Coding Q&A

"Interpretation and Report" for Diagnostic Tests

Coding Q&A
"Interpretation and Report" for Diagnostic Tests

Q: A friend was recently audited by Medicare and had to pay back the professional component for all his diagnostic tests, including fundus photos and fluorescein angiographies, for the past 5 years. Medicare said there was no interpretation and report. What do they want?

A: Medicare billing for diagnostic tests is often fraught with technicalities that must be mastered to optimize reimbursement while maintaining legitimacy. Extended ophthalmoscopy is one of the most heavily audited codes by Medicare in ophthalmology.


A global fee exists for diagnostic tests; however there are two components: the professional portion and the technical portion. Certain tests that are solely physician services are not calculated this way, such as extended ophthalmoscopy and gonioscopy.

The technical component is often misunderstood. In practical terms, one may bill for the technical component if one owns the equipment and employs the technician, or performs the test personally. Technical component reflects reimbursement for the costs incurred by the physician.

Modifier -26 is used to indicate the professional component of a service, whereas modifier -TC is used to indicate the technical component. For any given service, the global fee is indicated by using only the procedure code. The professional component plus the technical component equals the global service or fee.

Some of the special ophthalmologic services pertinent to retina that have the requirement of interpretation and report in the CPT description include scanning computerized ophthalmic diagnostic imaging and optical coherence tomography (92135), extended ophthalmoscopies (92225, 92226), fluorescein and ICG (indocyanine green) angiographies (92230, 92235, 92240), and fundus photography (92250).

An interpretation and report should address the findings, relevant clinical issues, and comparative data (when available). A written report must be submitted that becomes part of the patient's medical record. This should be as complete as possible. This may result in duplicating information presented elsewhere in the medical record.

There should be an order in the patient record for the test, and medical necessity should be apparent. If not, then a written notation should be present explaining the rationale for ordering the test.

For example, the interpretation and report for extended ophthalmoscopy is not the drawing itself, but rather a succinct description of the findings and their pertinence for clinical management. The same applies to fluorescein angiography -- description of "early phase/late phase" does not fulfill this requirement. Rather, a statement of the diagnosis and the resultant clinical treatment is needed.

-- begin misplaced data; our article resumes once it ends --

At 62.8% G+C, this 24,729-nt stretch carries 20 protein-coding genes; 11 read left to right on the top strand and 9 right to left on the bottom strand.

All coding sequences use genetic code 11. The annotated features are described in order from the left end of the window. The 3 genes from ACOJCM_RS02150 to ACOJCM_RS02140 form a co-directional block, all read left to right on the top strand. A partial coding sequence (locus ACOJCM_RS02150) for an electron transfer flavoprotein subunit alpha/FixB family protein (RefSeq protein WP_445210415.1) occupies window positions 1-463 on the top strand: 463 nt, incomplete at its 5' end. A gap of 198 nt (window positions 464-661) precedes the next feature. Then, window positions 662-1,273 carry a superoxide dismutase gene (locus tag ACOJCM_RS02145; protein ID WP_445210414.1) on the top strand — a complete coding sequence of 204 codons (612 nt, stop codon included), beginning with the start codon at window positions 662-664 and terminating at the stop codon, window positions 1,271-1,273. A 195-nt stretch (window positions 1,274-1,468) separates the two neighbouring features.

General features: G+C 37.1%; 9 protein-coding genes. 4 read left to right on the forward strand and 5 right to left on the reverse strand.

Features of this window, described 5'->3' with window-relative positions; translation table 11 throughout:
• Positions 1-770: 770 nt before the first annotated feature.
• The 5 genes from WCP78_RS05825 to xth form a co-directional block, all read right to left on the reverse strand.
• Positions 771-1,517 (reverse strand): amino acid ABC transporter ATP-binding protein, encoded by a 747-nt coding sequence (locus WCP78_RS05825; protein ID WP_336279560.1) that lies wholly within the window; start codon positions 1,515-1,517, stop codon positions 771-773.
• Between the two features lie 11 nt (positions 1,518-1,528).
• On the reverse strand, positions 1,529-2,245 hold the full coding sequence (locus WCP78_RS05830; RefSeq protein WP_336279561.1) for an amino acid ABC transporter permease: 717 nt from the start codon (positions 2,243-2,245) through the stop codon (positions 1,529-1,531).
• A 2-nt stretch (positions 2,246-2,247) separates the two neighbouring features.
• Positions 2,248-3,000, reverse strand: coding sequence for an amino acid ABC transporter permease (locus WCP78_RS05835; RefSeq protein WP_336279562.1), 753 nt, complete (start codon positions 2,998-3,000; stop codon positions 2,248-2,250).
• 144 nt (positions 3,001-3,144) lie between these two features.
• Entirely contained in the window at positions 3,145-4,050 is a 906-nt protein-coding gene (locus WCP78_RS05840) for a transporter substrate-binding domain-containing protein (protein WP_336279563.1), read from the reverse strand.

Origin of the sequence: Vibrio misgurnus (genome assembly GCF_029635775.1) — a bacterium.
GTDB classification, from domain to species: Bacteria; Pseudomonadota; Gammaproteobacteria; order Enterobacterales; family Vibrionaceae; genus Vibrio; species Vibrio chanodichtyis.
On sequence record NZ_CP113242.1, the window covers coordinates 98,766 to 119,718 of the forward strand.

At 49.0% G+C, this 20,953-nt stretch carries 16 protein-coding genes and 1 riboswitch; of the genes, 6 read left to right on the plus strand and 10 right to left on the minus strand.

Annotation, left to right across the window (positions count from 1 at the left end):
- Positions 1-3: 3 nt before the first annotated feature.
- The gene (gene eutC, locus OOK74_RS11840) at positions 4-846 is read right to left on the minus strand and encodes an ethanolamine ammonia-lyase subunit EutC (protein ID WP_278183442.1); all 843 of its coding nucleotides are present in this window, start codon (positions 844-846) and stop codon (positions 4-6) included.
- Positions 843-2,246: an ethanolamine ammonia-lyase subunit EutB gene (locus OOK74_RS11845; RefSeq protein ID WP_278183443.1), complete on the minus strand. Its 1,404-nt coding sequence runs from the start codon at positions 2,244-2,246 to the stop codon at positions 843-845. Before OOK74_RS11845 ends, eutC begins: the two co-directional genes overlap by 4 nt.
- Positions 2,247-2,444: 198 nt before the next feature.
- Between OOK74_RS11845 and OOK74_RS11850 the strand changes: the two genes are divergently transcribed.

Q: Please explain why I should use CPT code 66850 rather than 66852 for lensectomy and vitrectomy?

A: CPT defines the 2 codes as follows:

► 66850: removal of lens material; phacofragmentation technique (mechanical or ultrasonic, e.g., phacoemulsification, with aspiration)

► 66852: pars plana approach, with or without vitrectomy.

Pars plana lensectomy goes back to a surgical technique wherein a primary cataract extraction was performed using a pars plana approach. Using this approach usually entailed incidental removal of some vitreous. The code is for primary cataract extraction and not for a pars plana vitrectomy with cataract extraction.

Confusion is abetted by the CPT instructions which state after the listing of pars plana vitrectomy codes (67036, 67038, 67039, and 67040): "For associated lensectomy, use 66850."

When vitreoretinal surgeons are performing a lensectomy and have used only a pars plana approach, it seems wrong to use a code that is specifically for an anterior segment approach. However, that is exactly what is supposed to be done.

Organized ophthalmology wanted to remove CPT code 66852 some years ago, however, the deletion was not approved by the CPT Editorial Panel, and now we do use it for some pediatric cataract extractions that are performed using this approach.

CPT codes copyright 2004 American Medical Association RP

Riva Lee Asbell is the principal in Riva Lee Asbell Associates, an ophthalmic reimbursement consulting firm in Philadelphia. You can contact her at (215) 629-9221 and via e-mail at